Satirist, actor, and prominent internet activist Sacha Baron Cohen escalated his attacks on Big Tech on Friday, accusing the billionaires who run Facebook, Instagram, Google, YouTube, and Twitter of promoting and profiting off violence and murder.
In an online interview with Time magazine editor in chief Edward Felsenthal as part of the Time100 Talks series, Baron Cohen recalled how Big Tech—on the night of last November’s election—was a super-spreader of the lie that millions of votes were being stolen from President Donald Trump.
“That lie was spread via Facebook, via YouTube, via Twitter, and the heads of these organizations knew very well that they were enabling this lie to become a mass movement, and that the end result would be violence,” Baron Cohen said, citing other instances of mob violence that had been connected with social media. “So they knew very well at that time what would be happening in January”—a reference to the lethal Jan. 6 insurrection at the U.S. Capitol.
Baron Cohen—a Cambridge-educated Brit who in real life bears zero resemblance to such iconic characters as Borat and Ali G—has dubbed Big Tech “The Silicon Six” for the six leaders of the five dominant companies, notably including the actor’s particular bête noire, Facebook’s Mark Zuckerberg.
“They are unelected. They are white billionaires. Why is it that they should be deciding what happens with democracy?” Baron Cohen demanded.
He argued that Section 230 of the Communications Decency Act—which protects social-media companies from legal liability when they platform big lies, slander, bigotry, Holocaust denialism, and other forms of hate speech—needs urgently to be overhauled.
“In every other industry, you can be sued for the harm you cause,” Baron Cohen said. “Publishers, as you know, can be sued for libel, people can be sued for defamation. I have been sued hundreds of times. In fact, I’m still being sued now by a very eminent judge”—a sarcastic reference to former Alabama Senate candidate and accused pedophile Roy Moore, one of Baron Cohen’s unwitting victims in 2018’s Showtime series Who Is America?
By contrast, social-media companies are protected from such litigation, and “Facebook cannot be held liable for the harm that it does, including deaths,” Baron Cohen said. “There were deaths that were the result of the inability to hold these people liable. There were a handful of deaths. There would be ethnic minorities. Some Jews would be killed in a synagogue, Muslims would be killed in a mosque, and the video would go online on YouTube and on Facebook, and you could not sue them.”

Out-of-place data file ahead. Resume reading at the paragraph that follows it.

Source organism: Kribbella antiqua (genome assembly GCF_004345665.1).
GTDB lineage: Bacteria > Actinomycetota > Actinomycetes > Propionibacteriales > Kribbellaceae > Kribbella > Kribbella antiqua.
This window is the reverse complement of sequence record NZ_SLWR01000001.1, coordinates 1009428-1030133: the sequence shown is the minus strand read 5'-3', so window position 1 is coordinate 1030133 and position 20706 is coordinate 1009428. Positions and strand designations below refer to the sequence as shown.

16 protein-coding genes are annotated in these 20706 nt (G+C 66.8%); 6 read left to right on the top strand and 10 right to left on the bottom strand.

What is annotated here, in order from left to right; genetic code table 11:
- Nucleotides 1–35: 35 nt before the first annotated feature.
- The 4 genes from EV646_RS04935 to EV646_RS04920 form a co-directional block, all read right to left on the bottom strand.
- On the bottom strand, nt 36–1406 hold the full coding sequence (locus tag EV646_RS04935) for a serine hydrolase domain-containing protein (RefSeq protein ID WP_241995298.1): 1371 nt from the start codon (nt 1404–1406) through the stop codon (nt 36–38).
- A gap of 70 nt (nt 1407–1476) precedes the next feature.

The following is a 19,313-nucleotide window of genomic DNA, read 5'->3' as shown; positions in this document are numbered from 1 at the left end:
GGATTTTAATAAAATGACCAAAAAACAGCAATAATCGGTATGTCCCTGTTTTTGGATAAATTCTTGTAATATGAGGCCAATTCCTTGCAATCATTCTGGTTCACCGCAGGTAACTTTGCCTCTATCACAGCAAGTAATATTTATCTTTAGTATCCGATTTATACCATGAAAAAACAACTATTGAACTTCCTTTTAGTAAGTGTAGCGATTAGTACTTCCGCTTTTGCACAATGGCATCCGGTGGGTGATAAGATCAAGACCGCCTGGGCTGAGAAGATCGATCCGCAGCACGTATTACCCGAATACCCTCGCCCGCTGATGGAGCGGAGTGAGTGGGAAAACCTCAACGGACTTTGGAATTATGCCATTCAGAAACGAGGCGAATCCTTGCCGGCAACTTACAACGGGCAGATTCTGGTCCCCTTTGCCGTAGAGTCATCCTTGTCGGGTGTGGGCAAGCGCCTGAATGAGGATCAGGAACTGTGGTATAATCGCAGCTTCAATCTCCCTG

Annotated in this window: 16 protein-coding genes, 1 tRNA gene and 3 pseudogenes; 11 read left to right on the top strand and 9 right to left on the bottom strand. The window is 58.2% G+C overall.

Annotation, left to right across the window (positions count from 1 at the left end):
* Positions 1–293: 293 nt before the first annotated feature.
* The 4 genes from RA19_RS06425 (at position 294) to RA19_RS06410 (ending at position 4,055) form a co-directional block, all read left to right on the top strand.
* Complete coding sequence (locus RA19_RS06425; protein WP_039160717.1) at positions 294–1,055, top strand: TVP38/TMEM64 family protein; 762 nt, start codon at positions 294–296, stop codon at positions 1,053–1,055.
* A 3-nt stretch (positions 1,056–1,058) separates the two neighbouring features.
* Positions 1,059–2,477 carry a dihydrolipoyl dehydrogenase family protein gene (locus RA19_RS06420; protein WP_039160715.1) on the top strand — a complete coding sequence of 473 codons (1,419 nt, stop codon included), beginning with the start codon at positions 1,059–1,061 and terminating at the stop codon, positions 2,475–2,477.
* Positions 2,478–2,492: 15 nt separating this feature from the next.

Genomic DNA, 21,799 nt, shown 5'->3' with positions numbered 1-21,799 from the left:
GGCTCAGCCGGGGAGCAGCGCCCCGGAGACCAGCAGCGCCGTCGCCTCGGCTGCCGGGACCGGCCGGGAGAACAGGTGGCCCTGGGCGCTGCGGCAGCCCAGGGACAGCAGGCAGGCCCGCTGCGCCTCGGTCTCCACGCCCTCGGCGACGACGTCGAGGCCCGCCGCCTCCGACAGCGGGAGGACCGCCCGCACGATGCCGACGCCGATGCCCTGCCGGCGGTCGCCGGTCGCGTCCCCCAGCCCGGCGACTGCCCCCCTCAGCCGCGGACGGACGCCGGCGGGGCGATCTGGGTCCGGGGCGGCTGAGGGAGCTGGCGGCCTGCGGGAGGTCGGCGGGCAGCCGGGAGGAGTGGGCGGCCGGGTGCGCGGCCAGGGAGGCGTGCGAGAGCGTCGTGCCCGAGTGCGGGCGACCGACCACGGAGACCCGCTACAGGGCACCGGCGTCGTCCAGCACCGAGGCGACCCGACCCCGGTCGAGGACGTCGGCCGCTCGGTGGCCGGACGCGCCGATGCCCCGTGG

Baron Cohen added: “We do need some accountability for these people. They must be held liable for the deaths they cause because without it, we are relying on the whims of individuals.”
Aiming at Zuckerberg, Baron Cohen continued: “One man controls Facebook. It isn’t a board. It’s Mark Zuckerberg. And not only that. When Mark Zuckerberg passes away, the ultimate control of Facebook goes to his child. So this is the old system of emperors… He has decided internationally how 3 billion people get their information, and at a whim, he can shut off news to a country like Australia.”
In a dispute over money, Facebook—which raked in $86 billion in 2020—abruptly shut off news content to that country as the Australian parliament was about to pass a law requiring Facebook and Google to pay for repurposing the content of media outlets for their news-feed algorithms. Facebook grudgingly reversed the shutoff after it was widely accused of abuse of power and bullying.
Baron Cohen noted “that there already are some exemptions” to Section 230. “For example, Facebook and other companies can be sued for enabling pedophilia. So my argument is, if there’s an exemption for people who want to have sex with children, then surely there should be an exemption for people who are attempting to murder children—whose ideologies fundamentally advocate the death of children because they are from a different race or ethnicity.”